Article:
Consumers enjoy seasonality when it comes to food choices

by Rebekah Schouten
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 Spring
Fifty percent of iGeneration consumers favor seasonal appetizers and small plates.
 

NEW YORK — Sixty-seven percent of consumers enjoy being able to consume specific seasonal ingredients year-round, according to new research from Mintel.

“Seasonal food and drink ingredients present a welcome opportunity for consumers to extend that special holiday feeling or escape the dreary winter days for sunny summer flavors,” Mintel said.

Seasonal flavors create an emotional connection with consumers, Mintel said, as 27 percent of Americans consider seasonal flavors to be nostalgic. Thirty-nine percent of consumers associated seasonal flavors with the word “comforting,” 39 percent with “special,” 33 percent with “warmth,” and 30 percent with “happy.”

 Pumpkin
Fifty-three percent of millennials prefer seeing seasonal ingredients featured in coffee.
 

“As Americans associate seasonal flavors with being fresh, special and nostalgic, it seems consumers are less likely to connect seasonal with mass-produced items, but rather items that conjure up an image of being homemade and remind them of personal memories,” said Diana Kelter, food service analyst at Mintel. “There is an opportunity for restaurants to leverage seasonal claims in more unique ways and build off of the seasonal experience through the presentation and description of their dishes.”

When thinking about seasonal foods, 45 percent of Americans are most likely to consider seasonal flavors and ingredients to be fresh, and 78 percent consider seasonal dishes to be a treat.

 
Fifty percent of Baby Boomers gravitate toward seasonal ingredients in salads.
 

Three in four consumers agree that dining out is a great way to enjoy seasonal flavors, with 70 percent saying they enjoy seasonal menu offerings at restaurants, Mintel said. Forty-two percent even say they are willing to pay more for a seasonal dish when dining out.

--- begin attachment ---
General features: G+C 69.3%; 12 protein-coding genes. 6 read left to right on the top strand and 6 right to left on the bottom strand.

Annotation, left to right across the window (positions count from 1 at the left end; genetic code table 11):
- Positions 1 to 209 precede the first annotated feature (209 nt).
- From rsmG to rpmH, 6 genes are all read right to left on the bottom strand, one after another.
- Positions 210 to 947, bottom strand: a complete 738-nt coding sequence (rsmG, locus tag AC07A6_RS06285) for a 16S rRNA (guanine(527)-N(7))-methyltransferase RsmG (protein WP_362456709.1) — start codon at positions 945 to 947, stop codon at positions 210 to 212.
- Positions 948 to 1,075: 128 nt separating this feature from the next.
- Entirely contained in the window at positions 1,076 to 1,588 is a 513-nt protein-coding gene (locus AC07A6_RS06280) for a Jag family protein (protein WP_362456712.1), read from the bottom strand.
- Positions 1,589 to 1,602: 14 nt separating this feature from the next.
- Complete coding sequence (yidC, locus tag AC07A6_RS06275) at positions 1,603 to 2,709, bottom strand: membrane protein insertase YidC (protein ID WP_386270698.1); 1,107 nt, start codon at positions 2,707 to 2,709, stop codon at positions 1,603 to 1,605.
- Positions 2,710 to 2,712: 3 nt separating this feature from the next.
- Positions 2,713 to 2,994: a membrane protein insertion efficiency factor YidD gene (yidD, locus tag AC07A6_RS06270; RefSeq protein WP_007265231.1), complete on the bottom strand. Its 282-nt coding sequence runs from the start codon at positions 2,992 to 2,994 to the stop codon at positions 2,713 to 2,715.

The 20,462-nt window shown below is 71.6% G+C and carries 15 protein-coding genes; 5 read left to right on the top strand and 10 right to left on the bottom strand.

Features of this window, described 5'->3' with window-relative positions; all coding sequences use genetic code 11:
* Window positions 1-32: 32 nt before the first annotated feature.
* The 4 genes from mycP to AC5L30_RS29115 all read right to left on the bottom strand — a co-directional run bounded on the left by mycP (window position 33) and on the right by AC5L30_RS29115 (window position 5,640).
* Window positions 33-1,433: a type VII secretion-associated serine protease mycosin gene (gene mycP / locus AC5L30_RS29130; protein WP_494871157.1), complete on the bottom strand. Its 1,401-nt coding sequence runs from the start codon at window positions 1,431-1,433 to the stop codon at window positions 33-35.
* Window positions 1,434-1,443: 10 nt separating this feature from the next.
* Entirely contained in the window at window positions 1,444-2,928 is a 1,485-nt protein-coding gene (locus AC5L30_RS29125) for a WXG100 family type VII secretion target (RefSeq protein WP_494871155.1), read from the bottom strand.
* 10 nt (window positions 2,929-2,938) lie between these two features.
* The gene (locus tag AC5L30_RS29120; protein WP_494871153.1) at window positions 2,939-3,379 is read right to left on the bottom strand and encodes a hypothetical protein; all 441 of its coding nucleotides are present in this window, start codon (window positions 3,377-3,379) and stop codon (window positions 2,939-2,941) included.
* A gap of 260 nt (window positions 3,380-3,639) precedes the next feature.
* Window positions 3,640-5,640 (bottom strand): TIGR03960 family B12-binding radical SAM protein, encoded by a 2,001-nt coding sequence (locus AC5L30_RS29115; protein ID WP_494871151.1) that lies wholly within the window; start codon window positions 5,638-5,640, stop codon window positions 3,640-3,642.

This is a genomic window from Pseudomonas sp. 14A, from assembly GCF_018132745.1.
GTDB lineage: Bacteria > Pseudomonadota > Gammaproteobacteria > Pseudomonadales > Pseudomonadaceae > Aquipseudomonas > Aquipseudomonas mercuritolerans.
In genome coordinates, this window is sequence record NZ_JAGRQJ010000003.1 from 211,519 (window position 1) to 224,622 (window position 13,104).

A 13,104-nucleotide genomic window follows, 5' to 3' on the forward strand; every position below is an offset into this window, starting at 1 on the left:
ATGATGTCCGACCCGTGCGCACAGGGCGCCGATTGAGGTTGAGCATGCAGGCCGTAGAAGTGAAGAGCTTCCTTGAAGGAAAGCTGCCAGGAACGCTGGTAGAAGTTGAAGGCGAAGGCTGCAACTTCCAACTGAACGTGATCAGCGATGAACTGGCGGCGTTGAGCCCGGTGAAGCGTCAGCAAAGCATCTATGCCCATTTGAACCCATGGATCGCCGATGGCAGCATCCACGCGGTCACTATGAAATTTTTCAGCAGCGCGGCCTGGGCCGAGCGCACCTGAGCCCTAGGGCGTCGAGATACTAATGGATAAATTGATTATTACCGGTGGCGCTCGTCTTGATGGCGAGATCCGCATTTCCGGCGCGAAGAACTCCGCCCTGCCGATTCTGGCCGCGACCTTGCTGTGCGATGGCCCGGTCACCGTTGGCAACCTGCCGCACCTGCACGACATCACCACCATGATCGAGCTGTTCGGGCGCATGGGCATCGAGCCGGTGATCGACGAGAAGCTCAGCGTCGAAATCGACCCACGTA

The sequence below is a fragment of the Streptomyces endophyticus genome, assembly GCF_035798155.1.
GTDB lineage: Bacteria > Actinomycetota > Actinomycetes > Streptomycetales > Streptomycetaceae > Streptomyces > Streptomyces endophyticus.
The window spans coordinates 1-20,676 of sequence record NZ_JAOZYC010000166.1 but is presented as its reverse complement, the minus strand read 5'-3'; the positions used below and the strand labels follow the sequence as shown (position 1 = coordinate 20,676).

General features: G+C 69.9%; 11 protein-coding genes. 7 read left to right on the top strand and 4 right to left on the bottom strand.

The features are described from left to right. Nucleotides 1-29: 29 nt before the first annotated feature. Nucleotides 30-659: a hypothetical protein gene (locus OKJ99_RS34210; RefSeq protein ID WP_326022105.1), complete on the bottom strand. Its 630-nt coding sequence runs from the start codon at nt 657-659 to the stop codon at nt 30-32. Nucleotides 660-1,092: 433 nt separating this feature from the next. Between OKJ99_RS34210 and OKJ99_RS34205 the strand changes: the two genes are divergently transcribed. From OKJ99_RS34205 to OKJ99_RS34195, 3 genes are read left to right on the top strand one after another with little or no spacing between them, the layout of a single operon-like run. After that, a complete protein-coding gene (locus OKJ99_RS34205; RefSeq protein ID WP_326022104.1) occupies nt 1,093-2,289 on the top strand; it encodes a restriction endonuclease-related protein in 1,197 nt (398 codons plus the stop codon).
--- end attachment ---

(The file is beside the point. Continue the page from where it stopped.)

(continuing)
Generations differ in where they prefer seasonal flavors and ingredients to appear. Within the baby boomer generation, 50 percent said they gravitate toward seasonal ingredients in salads. The iGeneration (ages 10-22) trends toward a shareable dining experience, Mintel said, as 50 percent of consumers in this age group said they favor seasonal appetizers and small plates.

 
Thirty-four percent of consumers look for seasonal ingredients in tea.
 

Beverages are a popular segment for seasonal flavors for both millennials and the iGeneration. Forty-three percent of American consumers prefer seeing seasonal ingredients featured in coffee drinks, Mintel said, rising to 53 percent of millennials and 57 percent of iGeneration consumers. Tea is gaining traction as a seasonal drink as well, with 34 percent of consumers claiming they look for seasonal ingredients in tea.

“Seasonal coffee drinks are an affordable indulgence that can add a bit of fun to an everyday routine such as the morning cup of coffee,” Kelter said. “Younger consumers are a core demographic for seasonal coffee drinks as millennials have been more exposed to third wave coffee trends, which includes more elevated offerings, artisan preparation methods and increased flavor trends.”

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